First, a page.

Trump on White House chaos: 'I like conflict'

Olivier Knox
Chief Washington Correspondent

WASHINGTON — Amid unusually high staff turnover, confusion over major policies, and unexpected salvos from the tweeter-in-chief, President Trump on Tuesday portrayed the White House as a dream place to work but admitted: “I like conflict.”

“It’s tough, I like conflict, I like having two people with different points of view – and I certainly have that – and then I make a decision,” he said at a joint press conference with visiting Swedish Prime Minister Stefan Löfven. “But I like watching it, I like seeing it, and I think it’s the best way to go.”

Earlier in the day, Trump had denied that his West Wing was in “chaos,” but cryptically added “I still have some people that I want to change.” That poured fuel on speculation that he could part ways with troubled Cabinet officials, like Veterans Affairs Secretary David Shulkin or Attorney General Jeff Sessions, or senior aides like national security advisor H.R. McMaster and chief of staff John Kelly.

Asked at the press conference whether his comment might have referred to Sessions, Trump told reporters “I don’t really want to talk about that” before going on an extended riff praising his own West Wing.

“The White House has tremendous energy, it has tremendous spirit. It is a great place to be working. Many, many people want every single job,” he said.

President Trump speaks during a news conference with Swedish Prime Minister Stefan Lofven in the East Room of the White House. (AP Photo/Evan Vucci)

“You know, I read where, ‘Oh, gee, maybe people don’t want to work for Trump.’ And believe me, everyone wants to work in the White House,” Trump declared. “They all want a piece of that Oval Office they want a piece of the West Wing. Not only in terms of it looks great on their résumé, it’s just a great place to work.”

But he again alluded to possible staffing changes.

“There’ll be people — I’m not going to be specific — but there’ll be people that change,” he said. “Sometimes they want to go out and do something else. But they all want to be in the White House. So many people want to come in. I have a choice of anybody. I could take any position in the West Wing and I’ll have a choice of the 10 top people having to do with that position.”

In fact, however, the administration has approached Republicans in Congress, at trade associations and think tanks, and in the private sector for various executive branch jobs, only to be rebuffed, according to people who have turned down White House overtures.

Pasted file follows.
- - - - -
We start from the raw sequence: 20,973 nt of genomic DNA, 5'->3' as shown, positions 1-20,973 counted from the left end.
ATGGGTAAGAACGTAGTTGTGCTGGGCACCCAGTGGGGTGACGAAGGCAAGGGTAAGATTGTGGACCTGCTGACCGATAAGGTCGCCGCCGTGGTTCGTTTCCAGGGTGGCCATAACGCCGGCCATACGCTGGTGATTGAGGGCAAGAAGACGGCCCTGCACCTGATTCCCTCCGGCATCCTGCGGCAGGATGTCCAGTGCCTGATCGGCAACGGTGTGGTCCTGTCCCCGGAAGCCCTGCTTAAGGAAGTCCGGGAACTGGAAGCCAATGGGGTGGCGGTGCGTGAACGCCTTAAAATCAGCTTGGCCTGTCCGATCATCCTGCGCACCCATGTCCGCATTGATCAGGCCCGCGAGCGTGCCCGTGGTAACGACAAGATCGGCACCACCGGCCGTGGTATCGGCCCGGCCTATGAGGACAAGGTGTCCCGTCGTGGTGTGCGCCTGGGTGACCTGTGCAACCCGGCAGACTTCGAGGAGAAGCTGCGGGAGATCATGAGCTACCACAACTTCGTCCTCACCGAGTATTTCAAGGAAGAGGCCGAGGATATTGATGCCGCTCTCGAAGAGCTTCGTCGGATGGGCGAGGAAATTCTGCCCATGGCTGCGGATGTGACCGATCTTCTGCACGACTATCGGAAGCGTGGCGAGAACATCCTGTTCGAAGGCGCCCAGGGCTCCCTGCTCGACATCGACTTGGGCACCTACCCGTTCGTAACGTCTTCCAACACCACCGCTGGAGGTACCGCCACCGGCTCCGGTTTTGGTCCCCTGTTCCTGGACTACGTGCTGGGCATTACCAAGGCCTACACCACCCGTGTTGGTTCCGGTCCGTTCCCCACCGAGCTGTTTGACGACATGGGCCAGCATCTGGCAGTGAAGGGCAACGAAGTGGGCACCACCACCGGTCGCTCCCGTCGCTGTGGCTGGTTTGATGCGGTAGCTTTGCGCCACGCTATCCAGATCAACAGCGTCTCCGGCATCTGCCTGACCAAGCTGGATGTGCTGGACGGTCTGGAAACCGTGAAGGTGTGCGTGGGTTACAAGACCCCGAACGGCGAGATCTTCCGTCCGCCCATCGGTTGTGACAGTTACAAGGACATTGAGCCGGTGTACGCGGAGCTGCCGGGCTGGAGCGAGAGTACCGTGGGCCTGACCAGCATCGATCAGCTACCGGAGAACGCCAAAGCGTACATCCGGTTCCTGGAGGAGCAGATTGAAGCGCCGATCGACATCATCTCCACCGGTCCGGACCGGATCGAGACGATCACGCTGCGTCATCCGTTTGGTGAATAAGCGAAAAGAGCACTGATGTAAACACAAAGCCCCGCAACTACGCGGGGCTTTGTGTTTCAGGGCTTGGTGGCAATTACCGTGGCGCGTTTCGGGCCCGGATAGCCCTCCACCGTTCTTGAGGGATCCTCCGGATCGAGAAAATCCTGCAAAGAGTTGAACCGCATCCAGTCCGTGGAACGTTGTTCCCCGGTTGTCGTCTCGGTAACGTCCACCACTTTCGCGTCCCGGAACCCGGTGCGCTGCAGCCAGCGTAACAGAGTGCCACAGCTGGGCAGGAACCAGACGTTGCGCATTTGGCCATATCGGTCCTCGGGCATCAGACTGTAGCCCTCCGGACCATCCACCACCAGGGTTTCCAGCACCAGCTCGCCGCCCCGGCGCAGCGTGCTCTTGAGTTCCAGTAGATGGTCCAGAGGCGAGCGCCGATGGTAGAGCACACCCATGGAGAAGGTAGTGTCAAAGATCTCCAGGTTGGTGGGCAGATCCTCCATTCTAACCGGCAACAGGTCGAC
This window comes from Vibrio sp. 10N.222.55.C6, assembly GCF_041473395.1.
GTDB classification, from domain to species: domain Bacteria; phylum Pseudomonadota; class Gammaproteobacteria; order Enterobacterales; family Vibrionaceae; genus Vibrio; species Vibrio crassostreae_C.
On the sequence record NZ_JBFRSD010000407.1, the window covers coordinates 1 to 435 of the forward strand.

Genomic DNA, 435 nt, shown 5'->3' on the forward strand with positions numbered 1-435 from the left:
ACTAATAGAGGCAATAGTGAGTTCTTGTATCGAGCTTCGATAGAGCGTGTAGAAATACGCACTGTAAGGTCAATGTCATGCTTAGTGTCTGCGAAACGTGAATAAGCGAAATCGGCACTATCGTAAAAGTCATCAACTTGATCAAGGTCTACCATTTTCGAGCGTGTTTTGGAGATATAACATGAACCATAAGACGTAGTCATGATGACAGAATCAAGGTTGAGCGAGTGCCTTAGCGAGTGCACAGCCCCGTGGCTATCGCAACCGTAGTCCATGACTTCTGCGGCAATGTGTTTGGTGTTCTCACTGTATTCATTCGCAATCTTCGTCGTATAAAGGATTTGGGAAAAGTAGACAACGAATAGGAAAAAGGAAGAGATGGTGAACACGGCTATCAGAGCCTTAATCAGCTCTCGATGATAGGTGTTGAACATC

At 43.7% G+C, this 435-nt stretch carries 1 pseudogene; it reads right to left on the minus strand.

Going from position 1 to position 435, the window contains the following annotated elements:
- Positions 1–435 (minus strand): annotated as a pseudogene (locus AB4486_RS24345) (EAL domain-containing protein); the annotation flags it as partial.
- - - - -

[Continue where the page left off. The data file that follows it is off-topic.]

And the Trump administration has been slow to nominate candidates to fill important positions — of 638 key positions requiring Senate confirmation, 218 have no nominee, according to the nonpartisan Partnership for Public Service. (To the delight of conservatives, judges have been the exception).

Trump has seen remarkable turnover. According to data from a Brookings Institution report cited by the New York Times, the turnover rate of Trump’s staff in his first year — 34 percent — was higher than any White House in decades. He is on his second national security adviser – his third if you count a placeholder early last year – his second chief of staff, and will be hiring his fifth communications director after the sudden resignation of Hope Hicks.

President Donald Trump speaks during a news conference with Swedish Prime Minister Stefan Lofven in the East Room of the White House, Tuesday, March 6, 2018, in Washington. (AP Photo/Evan Vucci)

Just last week, the president surprised some senior aides by announcing tariffs of 25 percent and 10 percent on imports of steel and aluminum, respectively. While not shocking in terms of ideology — Trump has been vocally protectionist for decades — he short-circuited the process for announcing such a major policy. Senior aides told reporters no announcement was imminent. The White House was unable to give details of the proposal, because there none had cleared the complex legal and interagency process that typically precedes a rollout. Lawmakers allied with the administration but caught unawares reached out to reporters for any scraps of information about a decision that, critics warn, could trigger a trade war.

Former chief of staff Reince Priebus says in an upcoming book that the chaos looks worse from inside 1600 Pennsylvania Avenue.

“Take everything you’ve heard and multiply it by 50,” Priebus says, according to an excerpt from the book published last month.

Trump’s efforts to deny that his administration is particularly volatile are also nothing new. After a string of departures last year – press secretary Sean Spicer, Priebus, and blink-and-you-missed-his-tenure communications director Anthony Scaramucci — Trump took to Twitter.

His message? “No WH chaos!”

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